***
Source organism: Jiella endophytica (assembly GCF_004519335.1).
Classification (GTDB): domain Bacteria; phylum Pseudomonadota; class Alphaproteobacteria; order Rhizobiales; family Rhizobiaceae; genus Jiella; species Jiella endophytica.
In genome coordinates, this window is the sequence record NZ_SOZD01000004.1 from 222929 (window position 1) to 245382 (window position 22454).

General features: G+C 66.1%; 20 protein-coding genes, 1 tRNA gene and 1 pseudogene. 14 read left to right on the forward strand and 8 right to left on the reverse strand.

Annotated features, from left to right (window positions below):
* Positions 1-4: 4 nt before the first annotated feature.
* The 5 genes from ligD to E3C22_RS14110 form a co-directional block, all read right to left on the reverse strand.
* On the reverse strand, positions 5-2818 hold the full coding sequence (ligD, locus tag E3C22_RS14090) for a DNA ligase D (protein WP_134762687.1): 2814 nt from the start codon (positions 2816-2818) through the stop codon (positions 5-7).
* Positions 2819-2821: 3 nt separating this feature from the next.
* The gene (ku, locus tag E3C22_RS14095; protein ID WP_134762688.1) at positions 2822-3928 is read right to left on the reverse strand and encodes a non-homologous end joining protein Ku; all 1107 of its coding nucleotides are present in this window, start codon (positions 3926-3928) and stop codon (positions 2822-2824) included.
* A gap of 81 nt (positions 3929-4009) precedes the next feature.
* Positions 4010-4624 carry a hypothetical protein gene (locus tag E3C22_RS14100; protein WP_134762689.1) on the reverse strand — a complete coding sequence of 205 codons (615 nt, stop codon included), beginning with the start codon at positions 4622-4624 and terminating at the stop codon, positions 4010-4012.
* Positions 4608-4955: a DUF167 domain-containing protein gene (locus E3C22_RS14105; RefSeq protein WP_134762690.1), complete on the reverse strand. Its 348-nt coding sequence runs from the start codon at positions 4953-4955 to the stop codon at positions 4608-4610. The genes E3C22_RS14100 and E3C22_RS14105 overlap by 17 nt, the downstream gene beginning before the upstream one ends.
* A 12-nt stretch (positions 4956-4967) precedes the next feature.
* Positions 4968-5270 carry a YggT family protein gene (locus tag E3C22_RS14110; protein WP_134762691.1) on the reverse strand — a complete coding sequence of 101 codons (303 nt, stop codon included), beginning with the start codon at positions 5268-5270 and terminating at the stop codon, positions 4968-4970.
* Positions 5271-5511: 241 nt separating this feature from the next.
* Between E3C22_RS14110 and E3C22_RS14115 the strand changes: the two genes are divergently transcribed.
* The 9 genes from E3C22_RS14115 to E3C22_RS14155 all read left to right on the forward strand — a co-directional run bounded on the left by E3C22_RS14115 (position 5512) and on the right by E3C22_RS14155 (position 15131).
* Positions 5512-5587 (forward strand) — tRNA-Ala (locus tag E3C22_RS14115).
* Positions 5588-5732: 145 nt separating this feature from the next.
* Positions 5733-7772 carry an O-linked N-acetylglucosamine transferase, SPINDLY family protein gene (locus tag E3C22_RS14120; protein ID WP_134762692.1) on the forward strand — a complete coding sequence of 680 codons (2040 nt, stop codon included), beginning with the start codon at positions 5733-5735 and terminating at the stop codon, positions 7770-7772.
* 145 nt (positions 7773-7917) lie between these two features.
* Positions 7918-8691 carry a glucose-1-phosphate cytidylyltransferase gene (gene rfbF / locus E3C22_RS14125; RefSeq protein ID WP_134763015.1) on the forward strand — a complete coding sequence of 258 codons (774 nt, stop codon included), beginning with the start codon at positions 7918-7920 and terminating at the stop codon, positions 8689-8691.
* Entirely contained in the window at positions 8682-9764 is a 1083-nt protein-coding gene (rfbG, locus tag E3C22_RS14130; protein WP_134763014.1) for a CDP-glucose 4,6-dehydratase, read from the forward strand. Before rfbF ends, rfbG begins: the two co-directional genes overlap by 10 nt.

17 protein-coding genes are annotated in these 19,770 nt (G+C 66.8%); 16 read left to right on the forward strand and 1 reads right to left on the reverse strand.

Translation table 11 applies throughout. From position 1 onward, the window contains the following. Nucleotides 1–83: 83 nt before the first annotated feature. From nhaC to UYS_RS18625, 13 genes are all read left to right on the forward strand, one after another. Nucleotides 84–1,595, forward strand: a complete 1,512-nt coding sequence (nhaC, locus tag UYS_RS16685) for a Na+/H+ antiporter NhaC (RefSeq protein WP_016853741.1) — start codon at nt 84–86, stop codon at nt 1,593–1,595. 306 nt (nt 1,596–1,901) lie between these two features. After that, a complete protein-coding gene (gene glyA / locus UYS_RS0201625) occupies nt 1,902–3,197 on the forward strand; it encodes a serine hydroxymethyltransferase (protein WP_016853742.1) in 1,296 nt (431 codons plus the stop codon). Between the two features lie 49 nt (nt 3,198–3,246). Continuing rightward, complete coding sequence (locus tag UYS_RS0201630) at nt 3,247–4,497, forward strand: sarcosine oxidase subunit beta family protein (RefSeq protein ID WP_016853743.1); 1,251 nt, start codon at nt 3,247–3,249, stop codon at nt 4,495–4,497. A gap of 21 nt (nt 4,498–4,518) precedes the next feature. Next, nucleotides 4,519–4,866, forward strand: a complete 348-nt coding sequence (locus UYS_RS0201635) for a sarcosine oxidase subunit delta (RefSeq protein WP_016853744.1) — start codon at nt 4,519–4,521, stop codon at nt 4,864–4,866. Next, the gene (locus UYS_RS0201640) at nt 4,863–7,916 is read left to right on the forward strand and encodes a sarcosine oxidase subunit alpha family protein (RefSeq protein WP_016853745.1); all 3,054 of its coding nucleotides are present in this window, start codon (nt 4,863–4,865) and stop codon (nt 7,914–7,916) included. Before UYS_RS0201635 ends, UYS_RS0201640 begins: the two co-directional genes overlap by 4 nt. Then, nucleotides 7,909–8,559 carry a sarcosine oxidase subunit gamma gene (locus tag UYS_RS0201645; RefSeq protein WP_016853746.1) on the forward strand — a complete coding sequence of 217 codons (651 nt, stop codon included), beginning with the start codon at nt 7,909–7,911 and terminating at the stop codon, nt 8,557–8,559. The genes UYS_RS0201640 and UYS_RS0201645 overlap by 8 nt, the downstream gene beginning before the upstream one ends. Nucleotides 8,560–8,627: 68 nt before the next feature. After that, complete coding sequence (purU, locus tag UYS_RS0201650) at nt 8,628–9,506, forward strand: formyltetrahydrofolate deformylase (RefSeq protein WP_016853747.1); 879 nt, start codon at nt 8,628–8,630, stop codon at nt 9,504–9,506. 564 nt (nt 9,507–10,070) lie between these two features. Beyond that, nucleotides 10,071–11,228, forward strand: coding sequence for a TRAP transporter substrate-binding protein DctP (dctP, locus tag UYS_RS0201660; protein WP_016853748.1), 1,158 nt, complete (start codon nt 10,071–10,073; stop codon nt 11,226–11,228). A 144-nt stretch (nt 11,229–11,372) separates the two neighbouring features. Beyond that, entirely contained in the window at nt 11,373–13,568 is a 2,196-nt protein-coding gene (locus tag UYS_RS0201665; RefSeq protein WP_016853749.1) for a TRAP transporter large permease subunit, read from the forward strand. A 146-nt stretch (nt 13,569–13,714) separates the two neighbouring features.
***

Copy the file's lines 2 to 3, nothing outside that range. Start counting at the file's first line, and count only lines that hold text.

Classification (GTDB): domain Bacteria; phylum Pseudomonadota; class Alphaproteobacteria; order Rhizobiales; family Rhizobiaceae; genus Jiella; species Jiella endophytica.
In genome coordinates, this window is the sequence record NZ_SOZD01000004.1 from 222929 (window position 1) to 245382 (window position 22454).